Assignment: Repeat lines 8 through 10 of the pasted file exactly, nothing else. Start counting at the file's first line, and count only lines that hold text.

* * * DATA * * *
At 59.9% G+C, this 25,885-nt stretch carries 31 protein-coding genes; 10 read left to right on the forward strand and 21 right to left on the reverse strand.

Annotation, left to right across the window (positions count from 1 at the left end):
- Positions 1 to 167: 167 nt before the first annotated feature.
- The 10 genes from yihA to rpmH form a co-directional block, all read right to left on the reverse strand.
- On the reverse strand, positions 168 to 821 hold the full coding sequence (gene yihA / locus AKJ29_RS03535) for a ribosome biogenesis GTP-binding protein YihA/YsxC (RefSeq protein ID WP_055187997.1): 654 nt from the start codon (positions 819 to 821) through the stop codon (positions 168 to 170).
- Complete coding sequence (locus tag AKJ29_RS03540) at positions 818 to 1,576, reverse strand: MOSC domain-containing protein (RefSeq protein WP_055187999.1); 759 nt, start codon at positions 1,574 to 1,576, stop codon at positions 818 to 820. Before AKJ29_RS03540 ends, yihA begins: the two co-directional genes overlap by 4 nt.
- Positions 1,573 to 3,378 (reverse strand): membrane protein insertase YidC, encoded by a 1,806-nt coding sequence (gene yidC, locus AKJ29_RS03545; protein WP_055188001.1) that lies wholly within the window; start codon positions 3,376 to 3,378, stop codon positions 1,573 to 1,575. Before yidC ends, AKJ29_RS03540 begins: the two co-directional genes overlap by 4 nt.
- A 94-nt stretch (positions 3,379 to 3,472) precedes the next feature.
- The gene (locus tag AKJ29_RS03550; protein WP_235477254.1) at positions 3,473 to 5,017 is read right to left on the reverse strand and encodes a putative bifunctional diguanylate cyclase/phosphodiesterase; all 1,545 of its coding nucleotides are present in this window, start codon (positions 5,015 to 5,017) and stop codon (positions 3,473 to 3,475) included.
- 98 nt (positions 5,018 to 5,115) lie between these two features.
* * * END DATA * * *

- A 94-nt stretch (positions 3,379 to 3,472) precedes the next feature.
- The gene (locus tag AKJ29_RS03550; protein WP_235477254.1) at positions 3,473 to 5,017 is read right to left on the reverse strand and encodes a putative bifunctional diguanylate cyclase/phosphodiesterase; all 1,545 of its coding nucleotides are present in this window, start codon (positions 5,015 to 5,017) and stop codon (positions 3,473 to 3,475) included.
- 98 nt (positions 5,018 to 5,115) lie between these two features.